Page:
versity in Ann Arbor, 3:30 p.m.
April 23--Baseball* -- Ohio State
Track-Ohio StateRelay in Co-
lumbus.
*-...Doubleheaders.

single. But he got the next base j to its previous pattern as the two

on a wild pitch, stole third and
came home on another errant
toss.
The freshmen got their first
baserunner in the fourth inning on
a one-out walk to Steve Forsythe,
but he could get no further than
first as Scott struck out the next
two batters.
Rick Sygar started the bottom
half with a slow hopper which the

runners each stole bases. Bara 1
scored when the catcher's throw
sailed high into the outfield.
When this inning had been
completed, it was six o'clock and
Benedict thought that his charges
had had enough of the cold. So he
sent them to the dressings rooms.
(Most of the spectators had de-
parted much earlier.)
As a whole, Benedict was satis-
fied with the performance by the
pitchers. "The freshmen did ap-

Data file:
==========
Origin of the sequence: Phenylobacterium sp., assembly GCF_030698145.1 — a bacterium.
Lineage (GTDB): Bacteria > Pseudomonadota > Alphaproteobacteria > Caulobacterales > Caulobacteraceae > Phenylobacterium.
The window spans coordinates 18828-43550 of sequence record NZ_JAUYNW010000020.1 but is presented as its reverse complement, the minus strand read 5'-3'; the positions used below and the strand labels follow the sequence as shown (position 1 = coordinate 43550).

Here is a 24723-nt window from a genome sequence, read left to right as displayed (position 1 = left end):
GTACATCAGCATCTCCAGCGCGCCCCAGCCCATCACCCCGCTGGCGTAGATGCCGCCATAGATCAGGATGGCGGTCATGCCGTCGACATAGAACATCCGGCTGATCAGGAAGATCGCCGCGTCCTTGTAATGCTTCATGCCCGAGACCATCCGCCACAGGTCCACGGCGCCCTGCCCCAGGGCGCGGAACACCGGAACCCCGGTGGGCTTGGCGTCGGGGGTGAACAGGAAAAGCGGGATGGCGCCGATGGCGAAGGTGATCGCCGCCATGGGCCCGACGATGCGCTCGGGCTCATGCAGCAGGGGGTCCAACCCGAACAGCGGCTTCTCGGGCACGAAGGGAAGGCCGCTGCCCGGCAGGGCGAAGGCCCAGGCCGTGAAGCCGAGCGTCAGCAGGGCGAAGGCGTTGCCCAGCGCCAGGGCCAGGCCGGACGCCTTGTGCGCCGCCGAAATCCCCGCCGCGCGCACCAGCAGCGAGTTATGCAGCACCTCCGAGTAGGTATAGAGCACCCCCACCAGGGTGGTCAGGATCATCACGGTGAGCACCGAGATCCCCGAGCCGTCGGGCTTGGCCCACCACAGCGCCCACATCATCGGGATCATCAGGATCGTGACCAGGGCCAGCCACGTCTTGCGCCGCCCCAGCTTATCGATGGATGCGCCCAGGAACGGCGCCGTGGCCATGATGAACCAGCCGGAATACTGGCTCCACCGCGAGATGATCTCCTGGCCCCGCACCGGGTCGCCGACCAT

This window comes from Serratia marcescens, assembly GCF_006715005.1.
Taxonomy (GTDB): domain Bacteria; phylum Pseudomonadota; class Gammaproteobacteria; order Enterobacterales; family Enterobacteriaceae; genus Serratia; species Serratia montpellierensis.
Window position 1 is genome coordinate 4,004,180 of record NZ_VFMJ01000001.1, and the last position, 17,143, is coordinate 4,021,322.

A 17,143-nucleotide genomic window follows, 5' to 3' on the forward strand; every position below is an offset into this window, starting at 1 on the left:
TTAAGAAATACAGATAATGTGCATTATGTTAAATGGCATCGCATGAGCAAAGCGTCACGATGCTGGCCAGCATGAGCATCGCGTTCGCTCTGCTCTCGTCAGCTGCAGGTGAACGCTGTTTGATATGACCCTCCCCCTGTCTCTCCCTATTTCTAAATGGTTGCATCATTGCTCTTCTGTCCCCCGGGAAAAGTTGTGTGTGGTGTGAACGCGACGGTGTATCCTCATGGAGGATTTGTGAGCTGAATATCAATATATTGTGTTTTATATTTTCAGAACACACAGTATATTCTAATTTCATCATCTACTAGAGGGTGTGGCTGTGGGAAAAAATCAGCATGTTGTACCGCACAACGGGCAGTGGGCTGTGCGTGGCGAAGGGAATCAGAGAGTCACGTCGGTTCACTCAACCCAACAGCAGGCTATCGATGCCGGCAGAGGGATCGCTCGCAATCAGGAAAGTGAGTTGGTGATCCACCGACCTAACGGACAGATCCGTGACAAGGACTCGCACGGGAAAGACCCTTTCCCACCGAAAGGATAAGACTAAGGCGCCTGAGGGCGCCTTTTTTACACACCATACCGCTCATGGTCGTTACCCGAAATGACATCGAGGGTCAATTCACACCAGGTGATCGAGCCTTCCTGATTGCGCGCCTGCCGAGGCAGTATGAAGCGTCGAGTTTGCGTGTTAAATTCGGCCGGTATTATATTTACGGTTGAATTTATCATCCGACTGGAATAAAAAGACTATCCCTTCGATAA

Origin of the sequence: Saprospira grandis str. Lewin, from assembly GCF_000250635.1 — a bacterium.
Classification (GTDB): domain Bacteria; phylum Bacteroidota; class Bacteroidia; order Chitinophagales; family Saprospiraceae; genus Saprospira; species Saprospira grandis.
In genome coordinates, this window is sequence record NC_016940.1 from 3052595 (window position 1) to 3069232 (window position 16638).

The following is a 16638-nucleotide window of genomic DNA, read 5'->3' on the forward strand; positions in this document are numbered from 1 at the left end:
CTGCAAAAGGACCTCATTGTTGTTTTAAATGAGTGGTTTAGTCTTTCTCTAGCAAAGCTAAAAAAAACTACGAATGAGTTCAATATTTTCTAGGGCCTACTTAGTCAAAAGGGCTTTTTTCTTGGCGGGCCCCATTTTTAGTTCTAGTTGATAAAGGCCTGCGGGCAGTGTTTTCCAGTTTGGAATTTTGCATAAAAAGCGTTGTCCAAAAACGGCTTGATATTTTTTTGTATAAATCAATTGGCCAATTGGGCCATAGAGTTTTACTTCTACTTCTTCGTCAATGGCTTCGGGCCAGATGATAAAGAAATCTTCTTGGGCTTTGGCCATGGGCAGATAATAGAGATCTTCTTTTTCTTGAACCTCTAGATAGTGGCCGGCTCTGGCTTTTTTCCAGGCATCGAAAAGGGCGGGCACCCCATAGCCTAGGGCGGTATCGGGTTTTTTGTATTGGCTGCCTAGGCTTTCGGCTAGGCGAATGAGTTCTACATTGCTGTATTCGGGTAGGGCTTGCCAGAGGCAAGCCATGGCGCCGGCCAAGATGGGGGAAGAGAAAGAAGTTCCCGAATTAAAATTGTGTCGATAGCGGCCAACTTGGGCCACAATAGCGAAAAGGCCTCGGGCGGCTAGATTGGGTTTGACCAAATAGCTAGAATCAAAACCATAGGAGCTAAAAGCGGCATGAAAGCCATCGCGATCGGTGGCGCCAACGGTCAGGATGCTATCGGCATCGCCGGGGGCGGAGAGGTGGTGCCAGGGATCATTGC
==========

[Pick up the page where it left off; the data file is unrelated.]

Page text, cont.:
pear to be a little unsteady," he
commented, "but they showed
some good 'stuff.' "The batters
were, of course, hampered by the
coolness, but they should return
to their earlier form when the
thermometer climbs above fifty.
The next game on the Wolver-
ines' exhibition schedule will pit
them against the Titans of De-
troit tomorrow at 3:30 at Ferry
Field. This game will be a make-
up of their match which was
rained out last week.

The 1966 Michigan football sea-
son may still be a long way off,
but Ticket Manager Don Weir is
a man who thinks ahead.
Yesterday Weir made the first
announcement concerning the sale
of student tickets for all Wolver-
ine football contests.
Starting tomorrow, application
cards for all road game tickets
(including Michigan State and
Ohio State) and extra admissions
for home games will be available
at the Athletic Ticket Office on
the corner of State and Hoover.
The regular student tickets will
be handled in the same manner as
last year with one exception.
When more than two students
desire to sit together, they will get
their coupons from a special group
window which entitles them to
seats in the lower end of their
priority area.
The priority area will be deter-
mined by the lowest priority of
the group.

This policy is designed to end
the usual practice of several en-